Kaizen events, sometimes called rapid improvement events, are an effective way of solving difficult challenges within organizations. A team of stakeholders and subject matter experts takes a few days away from regular order to focus on improving a process. Because the effort is concentrated, root causes can be identified, and potential fixes implemented in short order. The obvious goal of a Kaizen event is to solve the issue at hand, usually defined in a project charter.
So, if your event ends in an improved process that results in better performance, it was a success. But smart leaders can get a lot more out of Kaizen events than improved processes and solved problems. This kind of emersion in improvement work is rare, and it presents a valuable opportunity for employee development.
Many Kaizen events require cross-functional collaboration. Process breakdowns often happen when work moves from one functional area to another, so solving them usually means bringing people from different teams together. Teamwork is required before the event to outline the scope of the project and define how the event will unfold. It’s necessary during the work as different perspectives and motives are shared. Team members must develop the critical skills of active listening and clear communication.
If your organization has been dedicated to continuous improvement and the Kaizen mindset for some time, that way of thinking is probably second nature to your employees. But people who are new to the organization may not have been exposed to the language and tools of continuous improvement. Kaizen events offer an effective way to introduce new people to tools like PDSA, the 5 Whys, and value stream maps.
Every Kaizen event presents the opportunity for employees to practice leadership. Someone takes on the role of facilitator and helps shepherd the team through the improvement process. Whether it’s an employee’s first Kaizen event or their 50th, it is the perfect time to build both practical and “soft” skills. Employees who aren’t in the facilitator role can be encouraged to think about what qualities they appreciate in the leader.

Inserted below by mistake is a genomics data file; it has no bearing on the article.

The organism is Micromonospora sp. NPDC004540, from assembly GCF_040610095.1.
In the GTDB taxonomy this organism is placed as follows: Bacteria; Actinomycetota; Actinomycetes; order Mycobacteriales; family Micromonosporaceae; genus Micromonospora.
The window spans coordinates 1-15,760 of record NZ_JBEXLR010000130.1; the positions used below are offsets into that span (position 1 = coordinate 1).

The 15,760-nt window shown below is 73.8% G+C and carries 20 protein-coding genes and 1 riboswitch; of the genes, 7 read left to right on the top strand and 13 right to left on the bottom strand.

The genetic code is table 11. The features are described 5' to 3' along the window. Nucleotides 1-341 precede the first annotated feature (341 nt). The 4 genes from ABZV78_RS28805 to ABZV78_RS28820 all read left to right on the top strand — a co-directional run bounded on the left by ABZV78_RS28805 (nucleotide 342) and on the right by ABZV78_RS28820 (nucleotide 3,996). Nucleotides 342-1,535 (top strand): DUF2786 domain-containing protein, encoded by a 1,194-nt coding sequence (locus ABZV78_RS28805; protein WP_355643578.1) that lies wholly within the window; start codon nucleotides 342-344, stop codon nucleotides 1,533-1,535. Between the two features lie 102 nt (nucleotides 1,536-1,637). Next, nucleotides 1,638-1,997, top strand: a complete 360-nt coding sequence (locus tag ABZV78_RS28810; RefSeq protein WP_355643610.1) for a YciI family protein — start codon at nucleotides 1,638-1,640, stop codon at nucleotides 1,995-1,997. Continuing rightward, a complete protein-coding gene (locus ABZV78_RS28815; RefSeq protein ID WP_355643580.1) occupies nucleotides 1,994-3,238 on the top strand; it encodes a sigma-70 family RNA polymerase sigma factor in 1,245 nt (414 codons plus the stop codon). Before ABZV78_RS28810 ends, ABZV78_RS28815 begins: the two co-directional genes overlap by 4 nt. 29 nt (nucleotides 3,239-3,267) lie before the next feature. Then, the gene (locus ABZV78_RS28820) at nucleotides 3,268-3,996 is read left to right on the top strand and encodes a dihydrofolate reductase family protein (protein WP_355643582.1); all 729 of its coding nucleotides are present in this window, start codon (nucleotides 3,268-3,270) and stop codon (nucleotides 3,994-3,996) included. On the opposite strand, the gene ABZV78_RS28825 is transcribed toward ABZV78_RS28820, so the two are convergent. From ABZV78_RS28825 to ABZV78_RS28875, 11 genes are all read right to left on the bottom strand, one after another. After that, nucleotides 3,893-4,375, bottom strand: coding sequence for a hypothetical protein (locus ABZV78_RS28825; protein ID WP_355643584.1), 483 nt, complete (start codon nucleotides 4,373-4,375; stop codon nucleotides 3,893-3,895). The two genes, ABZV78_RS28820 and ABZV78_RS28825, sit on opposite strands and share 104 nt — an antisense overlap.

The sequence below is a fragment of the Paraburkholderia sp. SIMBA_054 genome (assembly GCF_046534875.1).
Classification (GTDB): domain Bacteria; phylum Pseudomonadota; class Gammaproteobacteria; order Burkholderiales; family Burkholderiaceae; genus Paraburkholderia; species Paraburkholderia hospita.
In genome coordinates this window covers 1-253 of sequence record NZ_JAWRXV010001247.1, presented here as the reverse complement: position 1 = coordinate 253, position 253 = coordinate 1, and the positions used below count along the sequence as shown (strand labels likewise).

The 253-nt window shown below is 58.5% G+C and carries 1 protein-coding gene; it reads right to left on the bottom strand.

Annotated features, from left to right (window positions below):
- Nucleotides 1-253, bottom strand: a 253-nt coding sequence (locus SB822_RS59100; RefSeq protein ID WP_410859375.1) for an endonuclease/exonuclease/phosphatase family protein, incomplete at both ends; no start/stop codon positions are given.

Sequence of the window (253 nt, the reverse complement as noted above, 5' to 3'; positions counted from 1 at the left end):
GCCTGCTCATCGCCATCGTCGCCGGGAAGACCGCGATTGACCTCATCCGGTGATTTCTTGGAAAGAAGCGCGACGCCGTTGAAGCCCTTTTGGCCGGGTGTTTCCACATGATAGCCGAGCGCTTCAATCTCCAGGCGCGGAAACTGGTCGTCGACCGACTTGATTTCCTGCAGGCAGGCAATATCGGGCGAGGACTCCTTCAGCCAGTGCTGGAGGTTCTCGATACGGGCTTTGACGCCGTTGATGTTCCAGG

When you start to peel back the layers of the onion on one process, there’s a good chance that adjacent opportunities for improvement will be discovered. While it is essential to keep the Kaizen event within the scope of its charter, additional ideas for positive change can be collected and documented in the improvement management system. They may be addressed with a simple improvement cycle or may require a future Kaizen event.
If your organization leverages improvement management software to document and manage your Kaizen events, every cycle will lead to more information in your repository of knowledge. Processes will be better understood, and the data will be available to others for future projects.
Ideally, at the end of a Kaizen event that yields positive results, the success will be broadcast widely. When other employees see that the team achieved its aims and was recognized for the effort, improvement starts to snowball, and organizations see an increase in ideas for improvement and engagement.
One of the smartest things that leaders can do following an improvement event is to assess the experience and results to determine if improvements can be made for future Kaizen events or other improvement work. Did the team have the tools they needed? Was the plan effective? Was there enough executive support in place? Were the objectives clear and aligned with strategic priorities? Asking these and other relevant questions will help create a roadmap for even better results in the future.
Solving problems with Kaizen events is excellent. Developing employees and contributing to the organization’s collective wisdom is even better. Keep these goals in mind the next time your team sets out to get to work on a difficult challenge.
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